Re: New License/Exception Request

Kyle Mitchell

I won't be able to make today's call. But on the topic of "vanity
licenses", I would like to add that the WTFPL, while flippant and
contrarian, doesn't seem like a vanity license to me. There is a
standard form, and developers from different communities use it. That
despite the fact it's easier to "roll your own" one-line equivalent of
the WTFPL than probably any other recognized form.

Looking at it again, the majority of the standard license text is about
identifying itself as "WTFPL" and protecting that name "WTFPL" from
variations and derivatives. Those are tools for preserving cohesion
among those using the terms to cast a kind of protest vote---this
dynamic may be much stronger in large repositories like npm and APT,
chock full of very large as well as tiny-tiny "units" of open-source
and not to make room for idiosyncratic variations that gum up review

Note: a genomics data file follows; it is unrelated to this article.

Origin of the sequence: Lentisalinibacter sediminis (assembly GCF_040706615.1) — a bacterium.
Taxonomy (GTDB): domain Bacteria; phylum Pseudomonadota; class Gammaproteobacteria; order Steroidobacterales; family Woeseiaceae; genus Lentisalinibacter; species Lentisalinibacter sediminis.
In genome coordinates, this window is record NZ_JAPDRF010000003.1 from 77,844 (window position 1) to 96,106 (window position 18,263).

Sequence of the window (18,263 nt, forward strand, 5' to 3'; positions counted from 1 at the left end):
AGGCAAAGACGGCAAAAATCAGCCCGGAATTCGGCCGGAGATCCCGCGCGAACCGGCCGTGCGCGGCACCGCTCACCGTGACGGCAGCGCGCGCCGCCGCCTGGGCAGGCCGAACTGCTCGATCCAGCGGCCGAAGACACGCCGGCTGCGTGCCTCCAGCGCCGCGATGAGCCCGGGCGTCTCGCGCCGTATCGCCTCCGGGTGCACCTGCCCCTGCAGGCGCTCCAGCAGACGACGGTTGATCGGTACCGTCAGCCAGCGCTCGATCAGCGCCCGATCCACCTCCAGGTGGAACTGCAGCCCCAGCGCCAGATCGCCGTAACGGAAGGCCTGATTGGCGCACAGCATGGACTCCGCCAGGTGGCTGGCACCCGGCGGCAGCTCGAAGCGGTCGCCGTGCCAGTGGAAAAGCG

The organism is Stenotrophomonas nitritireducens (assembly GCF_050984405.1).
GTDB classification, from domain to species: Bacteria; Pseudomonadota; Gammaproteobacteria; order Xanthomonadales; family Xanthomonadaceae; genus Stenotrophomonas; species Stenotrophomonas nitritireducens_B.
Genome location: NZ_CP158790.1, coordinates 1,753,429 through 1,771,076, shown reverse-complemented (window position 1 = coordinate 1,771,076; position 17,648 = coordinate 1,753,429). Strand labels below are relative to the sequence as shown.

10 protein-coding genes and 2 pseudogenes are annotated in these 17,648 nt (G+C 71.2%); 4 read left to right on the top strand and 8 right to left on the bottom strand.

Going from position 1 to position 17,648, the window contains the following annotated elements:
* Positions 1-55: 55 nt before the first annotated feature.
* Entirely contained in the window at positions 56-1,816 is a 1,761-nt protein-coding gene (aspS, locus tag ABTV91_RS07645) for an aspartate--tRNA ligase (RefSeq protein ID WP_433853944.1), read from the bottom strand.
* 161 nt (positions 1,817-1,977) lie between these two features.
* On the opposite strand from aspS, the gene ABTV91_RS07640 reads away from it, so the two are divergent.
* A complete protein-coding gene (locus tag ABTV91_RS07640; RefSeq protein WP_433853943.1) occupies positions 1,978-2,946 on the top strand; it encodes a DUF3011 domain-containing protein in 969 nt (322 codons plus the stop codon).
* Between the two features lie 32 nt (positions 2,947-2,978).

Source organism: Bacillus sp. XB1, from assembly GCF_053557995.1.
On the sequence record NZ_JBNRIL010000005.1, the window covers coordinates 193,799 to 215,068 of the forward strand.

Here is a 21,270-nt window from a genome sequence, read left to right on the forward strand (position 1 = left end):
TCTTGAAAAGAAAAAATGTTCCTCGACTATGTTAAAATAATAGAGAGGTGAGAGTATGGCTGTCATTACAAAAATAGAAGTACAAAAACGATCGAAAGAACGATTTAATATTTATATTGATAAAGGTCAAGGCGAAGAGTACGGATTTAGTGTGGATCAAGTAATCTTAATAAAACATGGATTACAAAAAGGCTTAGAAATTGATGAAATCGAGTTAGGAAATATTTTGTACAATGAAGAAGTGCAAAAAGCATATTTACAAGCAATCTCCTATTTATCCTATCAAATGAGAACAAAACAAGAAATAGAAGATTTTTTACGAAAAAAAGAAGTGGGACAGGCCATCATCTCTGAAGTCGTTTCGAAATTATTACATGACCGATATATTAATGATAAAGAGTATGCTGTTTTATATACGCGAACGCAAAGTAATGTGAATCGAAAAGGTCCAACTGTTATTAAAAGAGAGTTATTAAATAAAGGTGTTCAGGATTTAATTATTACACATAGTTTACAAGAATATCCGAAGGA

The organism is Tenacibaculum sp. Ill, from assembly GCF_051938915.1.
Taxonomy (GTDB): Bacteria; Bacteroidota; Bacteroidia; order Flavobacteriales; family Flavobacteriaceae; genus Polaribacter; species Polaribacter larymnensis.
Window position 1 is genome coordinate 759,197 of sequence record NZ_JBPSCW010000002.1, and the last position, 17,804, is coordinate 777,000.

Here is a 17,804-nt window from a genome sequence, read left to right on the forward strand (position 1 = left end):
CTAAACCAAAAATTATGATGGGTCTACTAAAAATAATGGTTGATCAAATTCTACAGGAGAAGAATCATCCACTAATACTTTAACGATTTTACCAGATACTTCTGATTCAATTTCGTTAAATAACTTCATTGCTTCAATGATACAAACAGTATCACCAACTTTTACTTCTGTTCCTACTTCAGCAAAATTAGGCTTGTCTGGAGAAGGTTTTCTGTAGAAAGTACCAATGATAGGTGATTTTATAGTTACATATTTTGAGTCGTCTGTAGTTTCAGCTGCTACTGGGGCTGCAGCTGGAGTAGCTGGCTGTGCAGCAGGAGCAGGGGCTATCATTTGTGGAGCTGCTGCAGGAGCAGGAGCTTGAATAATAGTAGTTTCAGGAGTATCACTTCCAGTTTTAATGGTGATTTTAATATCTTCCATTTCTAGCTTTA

processes. They've been a part of WTFPL since v1.

I know of several downstream users of the license list, small and large,
who appreciate being able to identify and assess WTFPL-licensed packages
as a coded group. Personally, I'm not happy that there are so many--- it
speaks to a general alienation from the history of OSS licenses and what
they accomplished for the community---but I'd never want to be seen as
silencing voices and picking standards to "scold" a particular form. I'm
very grateful SPDX took the time to list WTFPL.

If there's anything I end up telling open source maintainers over and
over again, it's to defend their time, and not get sucked into process
that will eat all they can give. SPDX has to play defense, too. I regret
my practice doesn't afford me the flexibility to engage as the working
group prefers, with the exception of messages to this list. But I hope
these tidbits might be useful nonetheless.

Kyle Mitchell, attorney // Oakland // (510) 712 - 0933

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